Obviously, a cat is irritated if they hiss, smack or bite you during petting. The goal is to spot signs of irritation before this happens.
If you notice any of these signs, stop petting the cat and let them decide if they want to continue:
- Shifting or turning their head away
- Remaining passive and/ or tense
- Short bursts of grooming
- Rippling or twitching skin on their back
- Swishing or thumping their tail
- Suddenly turning to face you
Cats who display any of these signs usually need a break from petting.
Whether or not they enjoyed being petted initially, they may change their minds at any time.
When this happens, simply stop petting them and move your hands out of their personal space.
Is the Cat Irritated or Injured?
Cats may also not enjoy petting if they’re in pain because of an underlying illness, injury, or other condition.
If a cat is in pain, they’re more likely to be hypersensitive to touch.
It may be that petting them is overstimulating or causes them more pain. They may also just not be in the mood for petting at that moment.
Either way, they’ll let you know if they’re not interested.
But how can you tell the difference between a cat that’s irritated and one who’s in pain?
We’ve already discussed signs that a cat is irritated, so below we’ve cover signs that a cat may be in pain.
- Sitting still and/or hunching over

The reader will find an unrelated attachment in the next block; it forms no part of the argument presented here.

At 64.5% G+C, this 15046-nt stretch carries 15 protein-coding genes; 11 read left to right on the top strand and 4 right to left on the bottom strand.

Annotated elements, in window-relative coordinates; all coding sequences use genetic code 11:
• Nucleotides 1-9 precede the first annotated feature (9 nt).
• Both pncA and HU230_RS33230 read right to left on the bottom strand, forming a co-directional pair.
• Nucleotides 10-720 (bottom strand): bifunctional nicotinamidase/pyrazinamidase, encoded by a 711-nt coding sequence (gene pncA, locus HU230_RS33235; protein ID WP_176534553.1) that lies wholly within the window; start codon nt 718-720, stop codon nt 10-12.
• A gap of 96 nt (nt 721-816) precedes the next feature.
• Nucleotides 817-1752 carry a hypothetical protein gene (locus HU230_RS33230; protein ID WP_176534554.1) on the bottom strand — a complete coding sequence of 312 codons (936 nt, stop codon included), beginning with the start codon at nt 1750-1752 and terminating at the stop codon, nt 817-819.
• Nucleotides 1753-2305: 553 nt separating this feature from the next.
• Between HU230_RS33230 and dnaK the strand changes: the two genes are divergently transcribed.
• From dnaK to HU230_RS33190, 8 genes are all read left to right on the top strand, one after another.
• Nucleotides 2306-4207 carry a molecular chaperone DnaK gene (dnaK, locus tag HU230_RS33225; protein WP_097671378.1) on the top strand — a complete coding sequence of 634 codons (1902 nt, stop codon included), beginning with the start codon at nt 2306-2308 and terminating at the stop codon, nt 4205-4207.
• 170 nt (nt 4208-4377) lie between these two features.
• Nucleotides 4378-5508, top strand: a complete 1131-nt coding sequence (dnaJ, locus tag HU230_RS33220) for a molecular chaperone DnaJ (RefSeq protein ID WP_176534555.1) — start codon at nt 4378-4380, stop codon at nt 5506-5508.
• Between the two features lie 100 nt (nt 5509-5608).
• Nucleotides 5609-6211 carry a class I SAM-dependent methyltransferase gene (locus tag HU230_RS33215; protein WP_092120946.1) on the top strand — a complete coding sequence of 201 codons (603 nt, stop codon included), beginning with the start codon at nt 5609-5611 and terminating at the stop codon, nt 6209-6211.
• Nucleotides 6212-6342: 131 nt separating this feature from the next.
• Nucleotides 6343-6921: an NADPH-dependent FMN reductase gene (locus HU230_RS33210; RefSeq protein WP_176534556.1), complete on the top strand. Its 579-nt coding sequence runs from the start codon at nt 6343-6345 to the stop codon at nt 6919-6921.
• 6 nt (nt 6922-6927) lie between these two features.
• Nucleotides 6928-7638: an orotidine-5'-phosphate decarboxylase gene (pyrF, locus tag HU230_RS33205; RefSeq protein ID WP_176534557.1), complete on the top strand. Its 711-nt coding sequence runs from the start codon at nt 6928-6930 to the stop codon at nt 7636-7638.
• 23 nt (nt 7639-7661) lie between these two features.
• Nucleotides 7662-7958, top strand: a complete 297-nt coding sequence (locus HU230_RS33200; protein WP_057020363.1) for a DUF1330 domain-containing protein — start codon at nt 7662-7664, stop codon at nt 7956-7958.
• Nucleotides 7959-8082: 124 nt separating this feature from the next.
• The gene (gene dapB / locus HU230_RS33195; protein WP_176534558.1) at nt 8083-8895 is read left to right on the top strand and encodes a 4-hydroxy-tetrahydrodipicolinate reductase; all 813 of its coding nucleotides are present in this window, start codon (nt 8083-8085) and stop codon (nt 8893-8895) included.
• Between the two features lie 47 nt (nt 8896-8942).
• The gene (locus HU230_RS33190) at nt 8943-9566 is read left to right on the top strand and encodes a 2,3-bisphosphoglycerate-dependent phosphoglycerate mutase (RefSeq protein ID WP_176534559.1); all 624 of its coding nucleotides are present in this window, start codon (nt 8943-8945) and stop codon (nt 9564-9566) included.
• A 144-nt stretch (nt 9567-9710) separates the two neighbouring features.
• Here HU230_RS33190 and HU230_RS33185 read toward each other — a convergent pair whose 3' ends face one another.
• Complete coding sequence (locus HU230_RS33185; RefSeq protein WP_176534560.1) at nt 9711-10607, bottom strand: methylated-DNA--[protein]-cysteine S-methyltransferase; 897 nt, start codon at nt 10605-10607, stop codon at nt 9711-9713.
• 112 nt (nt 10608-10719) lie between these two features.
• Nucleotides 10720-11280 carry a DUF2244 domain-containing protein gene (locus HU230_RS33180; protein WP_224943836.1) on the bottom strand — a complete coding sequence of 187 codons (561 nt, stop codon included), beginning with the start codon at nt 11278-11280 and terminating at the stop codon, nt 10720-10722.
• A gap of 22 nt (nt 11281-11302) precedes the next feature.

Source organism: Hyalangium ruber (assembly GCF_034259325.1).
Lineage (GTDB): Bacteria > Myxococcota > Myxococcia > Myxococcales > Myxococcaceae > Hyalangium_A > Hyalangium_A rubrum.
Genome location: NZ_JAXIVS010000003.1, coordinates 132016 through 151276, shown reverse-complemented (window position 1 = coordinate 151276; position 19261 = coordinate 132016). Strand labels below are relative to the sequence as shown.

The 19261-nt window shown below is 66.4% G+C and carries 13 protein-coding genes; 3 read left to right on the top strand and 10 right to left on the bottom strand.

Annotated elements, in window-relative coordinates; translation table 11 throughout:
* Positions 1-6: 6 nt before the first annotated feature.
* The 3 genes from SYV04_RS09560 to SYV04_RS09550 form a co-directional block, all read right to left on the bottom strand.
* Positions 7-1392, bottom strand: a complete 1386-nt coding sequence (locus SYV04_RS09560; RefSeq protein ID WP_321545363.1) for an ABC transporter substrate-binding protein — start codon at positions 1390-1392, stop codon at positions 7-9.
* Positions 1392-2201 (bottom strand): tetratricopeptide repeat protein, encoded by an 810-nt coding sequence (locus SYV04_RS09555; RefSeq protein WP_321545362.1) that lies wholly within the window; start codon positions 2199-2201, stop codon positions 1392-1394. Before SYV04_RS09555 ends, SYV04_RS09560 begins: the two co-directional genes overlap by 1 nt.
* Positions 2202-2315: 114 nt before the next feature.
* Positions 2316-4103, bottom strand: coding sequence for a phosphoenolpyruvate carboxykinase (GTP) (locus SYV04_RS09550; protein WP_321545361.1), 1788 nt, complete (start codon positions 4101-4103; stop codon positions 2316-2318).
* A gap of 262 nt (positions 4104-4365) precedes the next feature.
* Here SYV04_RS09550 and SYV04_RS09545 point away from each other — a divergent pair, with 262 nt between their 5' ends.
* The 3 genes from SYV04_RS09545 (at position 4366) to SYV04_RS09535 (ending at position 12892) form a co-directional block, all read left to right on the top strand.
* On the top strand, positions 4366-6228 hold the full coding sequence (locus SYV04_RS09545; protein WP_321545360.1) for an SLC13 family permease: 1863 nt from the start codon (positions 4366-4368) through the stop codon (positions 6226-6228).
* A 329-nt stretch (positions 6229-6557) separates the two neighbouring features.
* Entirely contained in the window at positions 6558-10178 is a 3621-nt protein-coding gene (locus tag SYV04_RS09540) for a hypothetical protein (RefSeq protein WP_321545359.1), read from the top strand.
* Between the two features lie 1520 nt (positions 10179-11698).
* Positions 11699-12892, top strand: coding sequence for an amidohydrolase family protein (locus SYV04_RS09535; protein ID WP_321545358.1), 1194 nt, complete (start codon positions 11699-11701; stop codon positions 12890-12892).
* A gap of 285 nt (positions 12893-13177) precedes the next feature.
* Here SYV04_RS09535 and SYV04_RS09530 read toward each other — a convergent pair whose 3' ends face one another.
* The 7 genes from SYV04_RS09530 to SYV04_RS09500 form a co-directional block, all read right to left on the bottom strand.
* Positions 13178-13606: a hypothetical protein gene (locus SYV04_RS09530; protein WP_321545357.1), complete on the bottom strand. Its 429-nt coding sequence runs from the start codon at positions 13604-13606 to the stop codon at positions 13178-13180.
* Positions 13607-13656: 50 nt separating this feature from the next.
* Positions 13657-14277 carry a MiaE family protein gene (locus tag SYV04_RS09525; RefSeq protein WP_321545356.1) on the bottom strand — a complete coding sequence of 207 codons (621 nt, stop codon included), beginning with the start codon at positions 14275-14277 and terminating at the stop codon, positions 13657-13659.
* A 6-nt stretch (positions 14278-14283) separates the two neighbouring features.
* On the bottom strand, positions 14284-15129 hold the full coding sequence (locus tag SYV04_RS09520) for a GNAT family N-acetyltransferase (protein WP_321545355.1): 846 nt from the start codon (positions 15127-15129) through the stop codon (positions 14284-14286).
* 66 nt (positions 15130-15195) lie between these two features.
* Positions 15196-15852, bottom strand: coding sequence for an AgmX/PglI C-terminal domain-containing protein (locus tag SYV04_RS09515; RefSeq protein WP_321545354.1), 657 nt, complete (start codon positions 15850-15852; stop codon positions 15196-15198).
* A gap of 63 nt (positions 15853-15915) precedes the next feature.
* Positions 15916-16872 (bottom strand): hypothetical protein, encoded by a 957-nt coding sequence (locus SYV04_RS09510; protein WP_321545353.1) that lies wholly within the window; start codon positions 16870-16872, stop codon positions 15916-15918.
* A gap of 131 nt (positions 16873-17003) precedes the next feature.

- Excessive grooming in one spot
- Excessive and/or unusual vocalizations
- Resting weight on their front legs
If you introduce yourself to a cat and notice any of these signs, it may be best to hold off on the cuddles.
Similarly, if you’re petting a cat and pick up on any of these behaviors, take a break.
The cat may initiate contact again, in which case you can keep petting them (with caution).
Keep in mind, these are all behavioral indications.
If you notice physical signs of an illness, such as swelling, fast/ shallow breathing, open wounds, etc., contact your vet or point them out to the cat’s owner.
Just like people, cats have their own personalities and their own tolerance levels in terms of socialization.
Some of them love being petted, while others don’t get as excited about it.
Introducing yourself to a cat and properly petting them helps us gauge where they are in terms of their “social battery.”
Watching their body language and the signals they’re giving off tells us if our petting makes them happy or irritated.
Being sensitive to a cat’s needs and their current emotional state benefits everyone involved: the cat, you, and everyone around you.
It ensures everyone stays as safe and happy as possible.
Though it can be hard to resist the fluffy pull of petting cats, showing restraint in the short-term makes life better for everyone in the long-term.